“The most regretful people on earth are those who felt the call to creative work, who felt their own creative power restive and uprising, and gave to it neither power nor time.” ~ Mary Oliver

Ciao! ~ Kat

This post was in response to the Daily Post’s Weekly Photo Challenge.  ”One Shot, Two Ways” was this week’s theme.  Everyone is welcome to join in the Challenge; further details on how to participate and links to others’ responses are found here.

Life is Short, and Food is a Lovely Part of It: Six Courses at the Chef’s Table

Life is short, and food is a lovely part of it.  As Julia Child is noted to have said, ““The only time to eat diet food is while you’re waiting for the steak to cook.”  (However, I really must notch up the running again next week . . . ).

To celebrate our 22nd wedding anniversary, we decided to try the Chef’s Table dining experience at the Ledge Rock Grille, a cozy restaurant on the North Shore of Lake Superior, just south of the town of Two Harbors.  The restaurant is located on the same property as the Larsmont Cottages.  As the years go by, it is easy to treat one’s wedding anniversary quite casually, particularly when we are not the type that typically celebrate birthdays big, and have often found some home improvement project that needs completing rather than exchanging gifts to mark a special occasion.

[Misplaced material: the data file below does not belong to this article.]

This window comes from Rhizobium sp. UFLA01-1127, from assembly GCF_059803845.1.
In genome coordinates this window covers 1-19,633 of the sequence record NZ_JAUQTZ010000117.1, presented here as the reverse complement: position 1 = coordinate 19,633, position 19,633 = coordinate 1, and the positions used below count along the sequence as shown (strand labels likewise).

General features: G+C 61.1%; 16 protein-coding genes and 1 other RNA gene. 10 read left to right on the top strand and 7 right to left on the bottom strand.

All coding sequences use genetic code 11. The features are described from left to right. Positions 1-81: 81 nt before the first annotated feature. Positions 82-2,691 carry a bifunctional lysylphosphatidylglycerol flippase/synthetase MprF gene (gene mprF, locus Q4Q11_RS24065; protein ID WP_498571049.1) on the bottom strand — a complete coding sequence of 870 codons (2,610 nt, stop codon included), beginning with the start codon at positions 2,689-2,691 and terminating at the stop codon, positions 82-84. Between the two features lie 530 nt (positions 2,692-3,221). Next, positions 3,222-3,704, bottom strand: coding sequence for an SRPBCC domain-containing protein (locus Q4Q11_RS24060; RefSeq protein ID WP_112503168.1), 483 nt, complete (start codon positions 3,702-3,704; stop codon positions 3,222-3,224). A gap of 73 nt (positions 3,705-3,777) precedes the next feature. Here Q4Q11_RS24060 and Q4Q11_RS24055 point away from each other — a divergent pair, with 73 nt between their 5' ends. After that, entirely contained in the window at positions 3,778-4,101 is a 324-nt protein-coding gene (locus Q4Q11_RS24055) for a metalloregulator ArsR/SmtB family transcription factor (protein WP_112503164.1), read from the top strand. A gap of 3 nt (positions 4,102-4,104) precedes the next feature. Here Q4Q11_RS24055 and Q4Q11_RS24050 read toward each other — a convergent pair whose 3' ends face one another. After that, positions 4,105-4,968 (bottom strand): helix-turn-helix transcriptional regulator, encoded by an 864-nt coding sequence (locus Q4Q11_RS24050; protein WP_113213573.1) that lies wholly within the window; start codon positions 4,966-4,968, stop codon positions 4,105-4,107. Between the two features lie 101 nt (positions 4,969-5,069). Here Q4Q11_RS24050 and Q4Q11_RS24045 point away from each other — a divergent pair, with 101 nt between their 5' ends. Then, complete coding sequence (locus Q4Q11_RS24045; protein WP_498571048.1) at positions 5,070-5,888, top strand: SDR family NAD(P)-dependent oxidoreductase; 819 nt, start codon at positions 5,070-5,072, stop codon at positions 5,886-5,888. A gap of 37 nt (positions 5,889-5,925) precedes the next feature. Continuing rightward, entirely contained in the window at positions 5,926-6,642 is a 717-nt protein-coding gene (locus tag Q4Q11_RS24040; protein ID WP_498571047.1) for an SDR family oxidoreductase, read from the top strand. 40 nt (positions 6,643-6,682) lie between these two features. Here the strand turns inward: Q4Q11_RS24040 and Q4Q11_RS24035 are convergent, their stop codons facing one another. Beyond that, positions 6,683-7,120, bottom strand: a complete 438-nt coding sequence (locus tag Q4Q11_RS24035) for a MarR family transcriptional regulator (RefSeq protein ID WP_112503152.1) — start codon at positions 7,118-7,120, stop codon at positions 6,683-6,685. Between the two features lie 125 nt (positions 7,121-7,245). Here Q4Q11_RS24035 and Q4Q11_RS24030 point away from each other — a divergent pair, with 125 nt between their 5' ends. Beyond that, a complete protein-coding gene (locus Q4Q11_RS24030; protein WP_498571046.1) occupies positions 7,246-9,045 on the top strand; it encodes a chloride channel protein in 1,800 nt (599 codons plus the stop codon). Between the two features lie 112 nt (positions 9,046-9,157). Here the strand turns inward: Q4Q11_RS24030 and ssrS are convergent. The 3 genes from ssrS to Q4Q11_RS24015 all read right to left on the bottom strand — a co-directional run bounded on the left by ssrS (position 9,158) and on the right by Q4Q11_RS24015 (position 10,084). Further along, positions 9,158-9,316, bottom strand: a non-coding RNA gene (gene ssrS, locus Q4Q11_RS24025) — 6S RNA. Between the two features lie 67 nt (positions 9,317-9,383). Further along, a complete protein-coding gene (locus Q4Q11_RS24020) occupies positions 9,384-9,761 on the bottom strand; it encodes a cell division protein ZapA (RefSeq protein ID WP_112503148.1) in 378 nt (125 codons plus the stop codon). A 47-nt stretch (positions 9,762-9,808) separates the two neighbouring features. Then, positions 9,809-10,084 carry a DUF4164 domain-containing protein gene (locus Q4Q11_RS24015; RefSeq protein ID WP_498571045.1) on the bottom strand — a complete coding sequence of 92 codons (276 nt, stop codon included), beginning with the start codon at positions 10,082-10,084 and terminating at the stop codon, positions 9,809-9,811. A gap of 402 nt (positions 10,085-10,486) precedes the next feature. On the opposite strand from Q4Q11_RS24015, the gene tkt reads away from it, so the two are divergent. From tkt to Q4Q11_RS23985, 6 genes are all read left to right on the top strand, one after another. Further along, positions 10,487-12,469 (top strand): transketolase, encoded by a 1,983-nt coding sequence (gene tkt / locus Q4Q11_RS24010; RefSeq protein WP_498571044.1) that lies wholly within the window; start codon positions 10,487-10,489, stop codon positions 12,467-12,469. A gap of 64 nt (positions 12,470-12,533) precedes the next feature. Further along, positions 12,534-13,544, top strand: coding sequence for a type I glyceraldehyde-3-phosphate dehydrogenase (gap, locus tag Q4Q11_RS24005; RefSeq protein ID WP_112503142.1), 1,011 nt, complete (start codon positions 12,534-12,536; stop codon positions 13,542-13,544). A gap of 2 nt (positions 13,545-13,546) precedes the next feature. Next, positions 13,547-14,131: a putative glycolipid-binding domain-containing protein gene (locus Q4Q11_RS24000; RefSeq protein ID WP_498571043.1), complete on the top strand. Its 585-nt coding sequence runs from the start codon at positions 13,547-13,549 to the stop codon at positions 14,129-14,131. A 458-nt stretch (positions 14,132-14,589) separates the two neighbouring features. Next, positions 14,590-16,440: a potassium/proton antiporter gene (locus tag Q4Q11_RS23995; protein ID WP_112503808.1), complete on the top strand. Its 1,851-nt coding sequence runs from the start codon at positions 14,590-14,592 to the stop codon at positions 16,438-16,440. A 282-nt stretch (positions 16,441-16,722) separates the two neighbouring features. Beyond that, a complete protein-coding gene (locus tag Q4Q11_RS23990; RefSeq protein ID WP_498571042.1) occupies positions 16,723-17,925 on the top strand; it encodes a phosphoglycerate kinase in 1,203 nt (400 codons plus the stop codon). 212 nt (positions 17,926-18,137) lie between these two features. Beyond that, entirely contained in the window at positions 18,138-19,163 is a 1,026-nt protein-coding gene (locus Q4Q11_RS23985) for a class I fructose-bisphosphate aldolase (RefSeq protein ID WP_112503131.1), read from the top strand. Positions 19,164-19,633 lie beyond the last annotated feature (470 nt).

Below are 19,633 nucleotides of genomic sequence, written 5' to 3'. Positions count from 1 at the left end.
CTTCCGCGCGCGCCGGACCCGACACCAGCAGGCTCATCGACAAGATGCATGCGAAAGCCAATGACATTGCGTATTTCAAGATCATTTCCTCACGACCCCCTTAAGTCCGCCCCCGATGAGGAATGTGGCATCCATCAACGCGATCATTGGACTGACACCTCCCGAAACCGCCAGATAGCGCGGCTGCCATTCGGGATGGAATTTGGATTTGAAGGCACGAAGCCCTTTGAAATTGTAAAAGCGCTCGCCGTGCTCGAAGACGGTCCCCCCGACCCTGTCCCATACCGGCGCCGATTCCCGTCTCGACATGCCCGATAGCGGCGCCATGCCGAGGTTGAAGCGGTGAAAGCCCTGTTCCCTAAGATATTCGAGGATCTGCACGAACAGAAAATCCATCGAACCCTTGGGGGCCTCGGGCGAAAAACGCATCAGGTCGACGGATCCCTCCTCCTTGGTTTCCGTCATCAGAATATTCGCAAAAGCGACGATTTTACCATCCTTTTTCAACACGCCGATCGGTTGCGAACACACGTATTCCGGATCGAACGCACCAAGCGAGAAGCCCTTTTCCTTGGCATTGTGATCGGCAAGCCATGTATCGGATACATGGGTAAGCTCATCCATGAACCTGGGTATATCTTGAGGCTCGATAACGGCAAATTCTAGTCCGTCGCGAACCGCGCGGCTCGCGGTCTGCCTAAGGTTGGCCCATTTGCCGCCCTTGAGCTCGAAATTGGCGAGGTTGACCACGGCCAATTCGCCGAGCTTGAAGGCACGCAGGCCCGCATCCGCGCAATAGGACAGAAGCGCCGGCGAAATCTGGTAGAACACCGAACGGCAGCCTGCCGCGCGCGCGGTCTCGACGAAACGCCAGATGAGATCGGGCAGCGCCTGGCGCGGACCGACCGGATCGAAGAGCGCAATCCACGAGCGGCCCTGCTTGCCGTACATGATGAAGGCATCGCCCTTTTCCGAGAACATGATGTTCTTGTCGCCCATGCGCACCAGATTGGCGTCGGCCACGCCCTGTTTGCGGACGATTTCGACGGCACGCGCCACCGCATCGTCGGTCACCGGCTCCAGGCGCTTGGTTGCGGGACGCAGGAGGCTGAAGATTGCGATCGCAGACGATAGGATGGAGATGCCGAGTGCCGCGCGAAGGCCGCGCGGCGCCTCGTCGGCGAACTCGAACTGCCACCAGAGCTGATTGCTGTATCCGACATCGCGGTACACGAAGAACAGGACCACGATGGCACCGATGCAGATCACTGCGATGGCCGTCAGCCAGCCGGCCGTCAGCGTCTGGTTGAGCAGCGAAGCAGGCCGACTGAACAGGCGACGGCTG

Dining Room at Ledge Rock Grille

Life is busy at this stage of life, between work and family obligations.  It makes it even more important sometimes to find that time to do something special to mark occasions which should be celebrated.

Ledge Rock Chef's Table Menu

Making reservations to enjoy the six-course menu at the “Chef’s Table” was definitely a way to mark a special occasion.  It promised to be a leisurely dining experience, which we chose to enjoy with wine pairings, on a quiet weeknight as spring kicked off its snowy start (unlike summer weekends when a reservation at the restaurant is sometimes impossible to obtain and the resort is full of guests).